This variation of kibbeh is very untraditional. It is more of a layered savoury cake incorporating the essential elements — bulgar, minced meat, spices and pine nuts — plus the obligatory tahini dipping sauce, spread on top. Serve it warm or at room temperature as a light meal, alongside a sharp aromatic salad such as Tabbouleh or Fattoush.
|125g||fine bulgar wheat|
|2||garlic cloves, crushed|
|2||medium onions, finely chopped|
|1||green chilli, finely chopped|
|1 tsp||ground allspice|
|1 tsp||ground cinnamon|
|1 tsp||ground coriander|
|2 tbsp||roughly chopped coriander|
|3 tbsp||roughly chopped flatleaf parsley|
|2 tbsp||self-raising flour, plus a little extra if needed|
|50g||light tahini paste|
|2 tsp||lemon juice|
|salt and black pepper|
You will need a 20cm loose-bottomed or spring-form cake tin.
Preheat the oven to 200°C/180°C Fan/Gas Mark 6. Line a 20cm loose-bottomed or spring-form cake tin with greaseproof paper.
Place the bulgar in a large bowl and cover it with 200ml of water. Leave for 30 minutes.
Meanwhile, heat 4 tablespoons of olive oil in a large frying pan. Sauté the garlic, onion and chilli on a medium–high heat until they are completely soft. Remove everything from the pan, return it to high heat and add the lamb. Cook for 5 minutes, stirring continuously, until brown.
Return the onion mixture to the pan and add the spices, coriander, ½ a teaspoon of salt, a generous grind of black pepper and most of the pine nuts and parsley, leaving some aside. Cook for a couple of minutes, remove from the heat, taste and adjust the seasoning. Check the bulgar to see if all the water has been absorbed. Strain to remove any remaining liquid. Add the flour, 1 tablespoon of olive oil, ¼ teaspoon of salt and a pinch of black pepper and use your hands to work into a pliable mixture that just holds together; add a little bit more flour if the mixture is very sticky. Push firmly into the base of the tin so that it is compacted and levelled. Spread the lamb mixture evenly on top and press it down a little. Bake in the oven for about 20 minutes or until the meat is quite a dark brown and very hot.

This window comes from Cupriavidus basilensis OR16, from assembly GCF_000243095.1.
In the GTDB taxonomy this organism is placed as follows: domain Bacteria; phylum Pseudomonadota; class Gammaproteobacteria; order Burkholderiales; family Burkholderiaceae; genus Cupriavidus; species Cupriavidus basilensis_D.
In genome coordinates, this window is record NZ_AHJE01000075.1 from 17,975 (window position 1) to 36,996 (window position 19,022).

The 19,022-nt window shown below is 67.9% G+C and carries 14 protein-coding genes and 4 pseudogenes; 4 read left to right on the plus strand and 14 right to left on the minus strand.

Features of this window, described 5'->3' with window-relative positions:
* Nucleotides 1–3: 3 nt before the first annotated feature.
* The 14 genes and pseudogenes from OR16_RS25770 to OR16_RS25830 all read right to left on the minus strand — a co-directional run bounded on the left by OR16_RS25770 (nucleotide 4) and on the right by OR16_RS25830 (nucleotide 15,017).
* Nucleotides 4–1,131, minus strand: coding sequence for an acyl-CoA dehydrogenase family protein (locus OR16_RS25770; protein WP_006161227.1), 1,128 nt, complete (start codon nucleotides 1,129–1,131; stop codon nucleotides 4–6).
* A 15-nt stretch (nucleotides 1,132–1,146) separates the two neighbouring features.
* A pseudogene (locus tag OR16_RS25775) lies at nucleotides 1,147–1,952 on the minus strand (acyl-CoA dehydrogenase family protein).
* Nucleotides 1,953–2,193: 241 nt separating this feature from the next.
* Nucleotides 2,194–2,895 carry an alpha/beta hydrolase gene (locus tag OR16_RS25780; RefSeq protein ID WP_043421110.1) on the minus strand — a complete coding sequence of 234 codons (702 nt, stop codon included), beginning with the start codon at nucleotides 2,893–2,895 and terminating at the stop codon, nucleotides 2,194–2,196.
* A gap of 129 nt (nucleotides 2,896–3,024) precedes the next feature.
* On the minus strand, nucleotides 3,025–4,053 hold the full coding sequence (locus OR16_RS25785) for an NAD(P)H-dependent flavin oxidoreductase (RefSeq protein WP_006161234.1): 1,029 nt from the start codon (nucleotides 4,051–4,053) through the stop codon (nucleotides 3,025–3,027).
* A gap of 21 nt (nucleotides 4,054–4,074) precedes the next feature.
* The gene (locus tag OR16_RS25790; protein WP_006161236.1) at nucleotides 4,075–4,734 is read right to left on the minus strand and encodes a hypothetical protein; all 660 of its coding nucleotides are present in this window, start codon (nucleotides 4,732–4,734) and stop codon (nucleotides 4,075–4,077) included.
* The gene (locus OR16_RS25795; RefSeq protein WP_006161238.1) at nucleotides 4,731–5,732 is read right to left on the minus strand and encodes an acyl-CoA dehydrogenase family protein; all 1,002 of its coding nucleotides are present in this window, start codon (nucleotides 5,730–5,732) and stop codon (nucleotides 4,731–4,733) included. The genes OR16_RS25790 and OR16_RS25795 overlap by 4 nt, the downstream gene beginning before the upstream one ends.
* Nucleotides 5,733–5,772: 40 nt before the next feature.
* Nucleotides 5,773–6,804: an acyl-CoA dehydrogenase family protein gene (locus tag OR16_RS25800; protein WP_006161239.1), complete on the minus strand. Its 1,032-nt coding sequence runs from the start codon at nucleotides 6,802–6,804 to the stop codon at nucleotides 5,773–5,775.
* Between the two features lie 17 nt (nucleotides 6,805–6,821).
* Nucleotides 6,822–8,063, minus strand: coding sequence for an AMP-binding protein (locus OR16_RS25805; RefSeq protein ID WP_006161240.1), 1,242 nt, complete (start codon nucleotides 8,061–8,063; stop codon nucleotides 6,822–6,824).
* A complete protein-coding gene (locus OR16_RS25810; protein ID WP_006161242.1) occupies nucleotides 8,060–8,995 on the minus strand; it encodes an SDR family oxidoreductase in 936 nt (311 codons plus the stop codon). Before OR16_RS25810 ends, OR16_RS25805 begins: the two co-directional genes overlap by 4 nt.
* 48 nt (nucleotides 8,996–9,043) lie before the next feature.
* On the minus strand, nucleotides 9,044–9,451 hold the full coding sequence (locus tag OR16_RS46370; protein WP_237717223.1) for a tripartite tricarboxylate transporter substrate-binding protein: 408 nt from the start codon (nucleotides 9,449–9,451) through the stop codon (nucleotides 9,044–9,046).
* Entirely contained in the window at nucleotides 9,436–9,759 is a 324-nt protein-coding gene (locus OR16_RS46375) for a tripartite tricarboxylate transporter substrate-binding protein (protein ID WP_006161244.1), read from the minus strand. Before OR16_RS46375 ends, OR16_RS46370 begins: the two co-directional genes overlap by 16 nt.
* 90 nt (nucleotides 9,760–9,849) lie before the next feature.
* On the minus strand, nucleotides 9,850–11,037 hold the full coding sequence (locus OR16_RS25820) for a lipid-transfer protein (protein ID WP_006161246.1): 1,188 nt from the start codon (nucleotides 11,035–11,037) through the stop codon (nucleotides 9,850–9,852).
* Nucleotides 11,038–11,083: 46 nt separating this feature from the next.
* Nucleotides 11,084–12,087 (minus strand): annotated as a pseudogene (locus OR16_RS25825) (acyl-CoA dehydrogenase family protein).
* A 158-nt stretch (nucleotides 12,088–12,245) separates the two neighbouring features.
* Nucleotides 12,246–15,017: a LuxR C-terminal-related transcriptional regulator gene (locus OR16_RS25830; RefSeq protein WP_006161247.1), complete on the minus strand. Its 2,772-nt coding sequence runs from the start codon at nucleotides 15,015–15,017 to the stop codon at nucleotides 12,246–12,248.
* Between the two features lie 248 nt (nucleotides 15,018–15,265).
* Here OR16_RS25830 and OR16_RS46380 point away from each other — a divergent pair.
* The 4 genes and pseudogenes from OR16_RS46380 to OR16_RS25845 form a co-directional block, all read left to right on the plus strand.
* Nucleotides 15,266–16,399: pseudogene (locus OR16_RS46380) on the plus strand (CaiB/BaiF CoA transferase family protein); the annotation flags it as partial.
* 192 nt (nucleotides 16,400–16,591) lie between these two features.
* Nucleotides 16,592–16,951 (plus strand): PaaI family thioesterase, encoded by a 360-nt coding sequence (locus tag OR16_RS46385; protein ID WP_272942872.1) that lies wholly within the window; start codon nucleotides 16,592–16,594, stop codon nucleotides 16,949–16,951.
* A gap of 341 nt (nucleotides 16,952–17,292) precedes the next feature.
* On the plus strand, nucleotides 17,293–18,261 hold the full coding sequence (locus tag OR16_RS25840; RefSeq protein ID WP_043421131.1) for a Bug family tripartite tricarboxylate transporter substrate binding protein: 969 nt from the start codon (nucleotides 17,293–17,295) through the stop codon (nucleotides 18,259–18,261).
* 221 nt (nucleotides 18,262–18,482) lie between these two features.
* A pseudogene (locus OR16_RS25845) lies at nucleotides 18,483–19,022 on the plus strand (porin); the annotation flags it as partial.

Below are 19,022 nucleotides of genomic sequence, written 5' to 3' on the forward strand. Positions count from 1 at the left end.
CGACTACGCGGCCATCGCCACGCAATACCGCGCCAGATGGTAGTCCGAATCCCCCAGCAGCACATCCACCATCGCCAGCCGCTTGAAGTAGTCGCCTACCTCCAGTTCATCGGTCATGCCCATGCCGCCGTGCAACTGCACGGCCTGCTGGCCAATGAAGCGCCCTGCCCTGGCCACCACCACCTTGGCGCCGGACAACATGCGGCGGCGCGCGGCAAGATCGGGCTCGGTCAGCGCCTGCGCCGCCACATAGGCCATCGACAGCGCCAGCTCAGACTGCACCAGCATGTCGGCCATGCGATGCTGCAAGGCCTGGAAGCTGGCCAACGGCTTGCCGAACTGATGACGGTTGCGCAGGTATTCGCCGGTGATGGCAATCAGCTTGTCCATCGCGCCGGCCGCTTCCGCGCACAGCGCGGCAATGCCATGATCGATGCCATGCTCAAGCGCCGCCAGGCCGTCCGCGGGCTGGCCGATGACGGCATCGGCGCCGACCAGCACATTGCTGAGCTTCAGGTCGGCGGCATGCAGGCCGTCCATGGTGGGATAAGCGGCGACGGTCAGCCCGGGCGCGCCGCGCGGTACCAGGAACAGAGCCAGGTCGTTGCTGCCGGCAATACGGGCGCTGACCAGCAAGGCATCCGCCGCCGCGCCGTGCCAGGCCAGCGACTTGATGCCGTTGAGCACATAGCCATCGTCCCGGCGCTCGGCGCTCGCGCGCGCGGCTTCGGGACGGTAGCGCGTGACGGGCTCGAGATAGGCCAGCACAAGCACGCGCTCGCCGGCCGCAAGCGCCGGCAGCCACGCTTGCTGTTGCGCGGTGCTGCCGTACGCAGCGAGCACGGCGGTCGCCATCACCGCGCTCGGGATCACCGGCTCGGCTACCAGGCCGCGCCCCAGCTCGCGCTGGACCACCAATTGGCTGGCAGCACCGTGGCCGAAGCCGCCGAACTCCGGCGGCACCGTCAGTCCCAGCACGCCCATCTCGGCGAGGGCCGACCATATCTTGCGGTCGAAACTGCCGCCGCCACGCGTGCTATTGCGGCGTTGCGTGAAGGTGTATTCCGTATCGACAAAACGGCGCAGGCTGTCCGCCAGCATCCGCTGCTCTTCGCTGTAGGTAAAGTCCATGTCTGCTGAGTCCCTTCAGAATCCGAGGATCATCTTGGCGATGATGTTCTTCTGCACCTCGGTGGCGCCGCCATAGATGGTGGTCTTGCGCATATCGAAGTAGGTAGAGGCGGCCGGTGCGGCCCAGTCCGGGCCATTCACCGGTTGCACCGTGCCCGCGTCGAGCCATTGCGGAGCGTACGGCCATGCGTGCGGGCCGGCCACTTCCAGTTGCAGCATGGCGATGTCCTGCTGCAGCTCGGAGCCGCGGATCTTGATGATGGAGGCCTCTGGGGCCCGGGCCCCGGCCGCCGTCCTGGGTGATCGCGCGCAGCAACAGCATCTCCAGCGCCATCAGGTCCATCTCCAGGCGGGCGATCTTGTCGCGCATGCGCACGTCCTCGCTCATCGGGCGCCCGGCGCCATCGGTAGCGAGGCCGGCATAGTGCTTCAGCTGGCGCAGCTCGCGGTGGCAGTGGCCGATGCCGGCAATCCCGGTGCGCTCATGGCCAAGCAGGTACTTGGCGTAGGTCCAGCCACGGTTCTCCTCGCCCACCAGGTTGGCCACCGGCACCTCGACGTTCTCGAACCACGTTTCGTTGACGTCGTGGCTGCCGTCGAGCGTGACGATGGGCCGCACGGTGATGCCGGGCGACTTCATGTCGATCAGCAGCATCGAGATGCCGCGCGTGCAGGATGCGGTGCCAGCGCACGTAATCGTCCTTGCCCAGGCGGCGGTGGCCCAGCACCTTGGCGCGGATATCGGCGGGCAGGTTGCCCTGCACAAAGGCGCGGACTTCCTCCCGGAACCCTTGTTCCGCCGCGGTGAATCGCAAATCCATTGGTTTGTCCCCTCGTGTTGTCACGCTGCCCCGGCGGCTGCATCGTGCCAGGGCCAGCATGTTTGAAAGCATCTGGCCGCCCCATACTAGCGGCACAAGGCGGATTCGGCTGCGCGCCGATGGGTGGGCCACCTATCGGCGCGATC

While you wait, whisk together the tahini paste with the lemon juice, 50ml of water and a pinch of salt. You are after a very thick, yet pourable sauce. If needed, add a tiny amount of extra water.
Remove the kibbeh cake from the oven, spread the tahini sauce evenly on top, sprinkle with the reserved pine nuts and chopped parsley, and return to the oven immediately. Bake for 10–12 minutes until the tahini is just setting and has taken on a little bit of colour, and the pine nuts are golden.
Remove from the oven and leave to cool down until warm or at room temperature. Before serving, sprinkle the top with the sumac and a drizzle of olive oil. Carefully remove the sides of the tin and
cut the kibbeh into slices. Lift them gently so they don’t break.
Extracted from Jerusalem by Yotam Ottolenghi and Sami Tamimi (Ebury Press, £27) Photography: Jonathan Lovekin